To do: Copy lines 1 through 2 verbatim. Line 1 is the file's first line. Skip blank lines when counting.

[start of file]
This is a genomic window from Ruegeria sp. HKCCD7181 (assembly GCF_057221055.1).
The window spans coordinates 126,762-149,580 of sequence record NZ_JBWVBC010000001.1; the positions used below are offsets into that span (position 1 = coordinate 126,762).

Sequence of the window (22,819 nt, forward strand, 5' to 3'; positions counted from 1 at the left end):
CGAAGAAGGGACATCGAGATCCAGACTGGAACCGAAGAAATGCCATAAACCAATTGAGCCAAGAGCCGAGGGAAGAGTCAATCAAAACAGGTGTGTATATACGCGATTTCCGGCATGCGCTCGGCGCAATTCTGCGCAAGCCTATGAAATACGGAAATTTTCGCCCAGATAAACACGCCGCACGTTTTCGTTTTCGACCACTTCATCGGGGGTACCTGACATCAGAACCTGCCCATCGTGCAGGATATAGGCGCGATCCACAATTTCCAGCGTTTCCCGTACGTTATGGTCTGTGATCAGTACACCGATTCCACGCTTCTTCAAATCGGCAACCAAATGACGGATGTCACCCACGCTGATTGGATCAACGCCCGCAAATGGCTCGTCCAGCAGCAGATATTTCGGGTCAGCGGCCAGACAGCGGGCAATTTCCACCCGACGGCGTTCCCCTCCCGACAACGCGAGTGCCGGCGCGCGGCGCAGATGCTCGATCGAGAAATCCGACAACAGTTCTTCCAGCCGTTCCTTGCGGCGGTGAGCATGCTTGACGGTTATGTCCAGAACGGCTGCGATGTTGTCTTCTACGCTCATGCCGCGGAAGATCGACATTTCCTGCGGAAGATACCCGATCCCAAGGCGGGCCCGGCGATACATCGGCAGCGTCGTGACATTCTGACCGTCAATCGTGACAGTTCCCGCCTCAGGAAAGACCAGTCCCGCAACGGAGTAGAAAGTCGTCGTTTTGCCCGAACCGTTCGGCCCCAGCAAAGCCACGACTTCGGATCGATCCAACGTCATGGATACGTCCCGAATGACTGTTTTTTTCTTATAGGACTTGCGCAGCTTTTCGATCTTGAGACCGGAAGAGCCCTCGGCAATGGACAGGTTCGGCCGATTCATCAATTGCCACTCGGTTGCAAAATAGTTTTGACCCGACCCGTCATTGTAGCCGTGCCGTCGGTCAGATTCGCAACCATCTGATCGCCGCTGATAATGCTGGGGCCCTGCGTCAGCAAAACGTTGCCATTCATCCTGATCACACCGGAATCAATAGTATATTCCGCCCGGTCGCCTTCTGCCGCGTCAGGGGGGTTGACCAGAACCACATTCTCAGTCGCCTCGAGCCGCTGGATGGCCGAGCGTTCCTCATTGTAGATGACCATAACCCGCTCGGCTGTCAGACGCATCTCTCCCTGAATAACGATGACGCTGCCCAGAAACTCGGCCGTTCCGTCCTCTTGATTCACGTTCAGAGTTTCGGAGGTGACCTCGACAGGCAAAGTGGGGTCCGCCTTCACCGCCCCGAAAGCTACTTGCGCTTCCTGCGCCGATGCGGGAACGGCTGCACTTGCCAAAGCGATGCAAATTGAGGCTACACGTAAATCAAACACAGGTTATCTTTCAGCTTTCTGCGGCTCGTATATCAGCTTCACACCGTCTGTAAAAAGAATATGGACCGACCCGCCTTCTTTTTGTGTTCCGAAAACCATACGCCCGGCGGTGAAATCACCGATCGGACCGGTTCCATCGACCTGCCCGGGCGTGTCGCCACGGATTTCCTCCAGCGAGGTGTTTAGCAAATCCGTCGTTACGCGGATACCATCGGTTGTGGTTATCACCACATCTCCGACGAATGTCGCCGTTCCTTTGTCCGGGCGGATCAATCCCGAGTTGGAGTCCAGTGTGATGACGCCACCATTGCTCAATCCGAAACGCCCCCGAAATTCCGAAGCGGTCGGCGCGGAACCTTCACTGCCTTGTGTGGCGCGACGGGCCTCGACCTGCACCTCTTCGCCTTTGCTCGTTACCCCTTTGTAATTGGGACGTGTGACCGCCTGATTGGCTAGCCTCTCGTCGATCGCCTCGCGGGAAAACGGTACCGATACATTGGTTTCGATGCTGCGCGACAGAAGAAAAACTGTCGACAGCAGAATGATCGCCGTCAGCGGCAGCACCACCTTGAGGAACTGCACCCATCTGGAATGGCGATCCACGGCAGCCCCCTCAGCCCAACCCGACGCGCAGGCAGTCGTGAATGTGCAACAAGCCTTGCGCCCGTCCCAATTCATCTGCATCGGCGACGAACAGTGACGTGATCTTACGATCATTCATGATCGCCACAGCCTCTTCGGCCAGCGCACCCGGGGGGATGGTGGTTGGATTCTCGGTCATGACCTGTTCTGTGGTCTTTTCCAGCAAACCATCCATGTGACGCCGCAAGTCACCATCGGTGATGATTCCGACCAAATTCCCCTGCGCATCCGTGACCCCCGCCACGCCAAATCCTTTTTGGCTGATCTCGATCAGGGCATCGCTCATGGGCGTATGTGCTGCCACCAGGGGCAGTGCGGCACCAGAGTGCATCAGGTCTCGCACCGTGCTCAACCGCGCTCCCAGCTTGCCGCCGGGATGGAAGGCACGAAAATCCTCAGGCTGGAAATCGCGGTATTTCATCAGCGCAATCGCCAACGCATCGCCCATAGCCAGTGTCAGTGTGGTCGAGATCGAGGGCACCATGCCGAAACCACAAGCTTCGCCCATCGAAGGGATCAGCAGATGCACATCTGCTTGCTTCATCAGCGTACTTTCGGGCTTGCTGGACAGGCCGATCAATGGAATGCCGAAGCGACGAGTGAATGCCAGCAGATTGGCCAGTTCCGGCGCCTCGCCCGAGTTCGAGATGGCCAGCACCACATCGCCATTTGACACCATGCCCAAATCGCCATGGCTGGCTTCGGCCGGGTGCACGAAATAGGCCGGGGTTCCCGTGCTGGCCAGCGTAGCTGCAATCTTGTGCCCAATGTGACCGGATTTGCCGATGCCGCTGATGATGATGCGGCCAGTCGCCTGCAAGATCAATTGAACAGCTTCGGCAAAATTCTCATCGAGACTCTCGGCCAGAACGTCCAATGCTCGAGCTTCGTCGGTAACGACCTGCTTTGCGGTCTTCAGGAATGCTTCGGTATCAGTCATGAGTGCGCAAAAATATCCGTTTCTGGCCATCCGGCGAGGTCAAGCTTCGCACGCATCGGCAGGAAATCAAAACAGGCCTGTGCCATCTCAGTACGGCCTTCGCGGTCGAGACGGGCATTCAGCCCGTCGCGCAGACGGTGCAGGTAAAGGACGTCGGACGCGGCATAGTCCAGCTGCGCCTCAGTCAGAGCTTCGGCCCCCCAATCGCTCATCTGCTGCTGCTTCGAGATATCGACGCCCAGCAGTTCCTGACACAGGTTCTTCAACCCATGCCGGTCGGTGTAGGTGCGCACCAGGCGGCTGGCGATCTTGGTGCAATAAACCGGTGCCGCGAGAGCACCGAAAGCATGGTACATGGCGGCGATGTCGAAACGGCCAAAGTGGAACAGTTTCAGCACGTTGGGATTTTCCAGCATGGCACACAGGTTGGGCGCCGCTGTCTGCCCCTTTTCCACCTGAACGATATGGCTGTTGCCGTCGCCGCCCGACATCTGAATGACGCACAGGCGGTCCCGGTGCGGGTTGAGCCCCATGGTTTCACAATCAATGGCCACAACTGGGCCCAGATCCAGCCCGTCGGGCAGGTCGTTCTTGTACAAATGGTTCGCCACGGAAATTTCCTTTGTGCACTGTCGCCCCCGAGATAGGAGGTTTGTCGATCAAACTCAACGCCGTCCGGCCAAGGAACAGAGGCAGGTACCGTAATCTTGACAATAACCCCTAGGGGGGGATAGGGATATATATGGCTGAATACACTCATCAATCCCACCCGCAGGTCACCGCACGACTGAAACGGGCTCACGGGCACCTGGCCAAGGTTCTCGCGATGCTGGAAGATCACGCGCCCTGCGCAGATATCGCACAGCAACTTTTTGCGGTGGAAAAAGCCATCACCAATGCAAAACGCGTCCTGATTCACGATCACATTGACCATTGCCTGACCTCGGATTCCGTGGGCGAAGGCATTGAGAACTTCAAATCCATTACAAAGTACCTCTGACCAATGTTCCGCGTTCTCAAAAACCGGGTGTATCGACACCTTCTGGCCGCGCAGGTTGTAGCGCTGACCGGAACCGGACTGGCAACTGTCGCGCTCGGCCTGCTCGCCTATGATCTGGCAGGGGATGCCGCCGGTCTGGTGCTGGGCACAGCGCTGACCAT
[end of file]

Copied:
This is a genomic window from Ruegeria sp. HKCCD7181 (assembly GCF_057221055.1).
The window spans coordinates 126,762-149,580 of sequence record NZ_JBWVBC010000001.1; the positions used below are offsets into that span (position 1 = coordinate 126,762).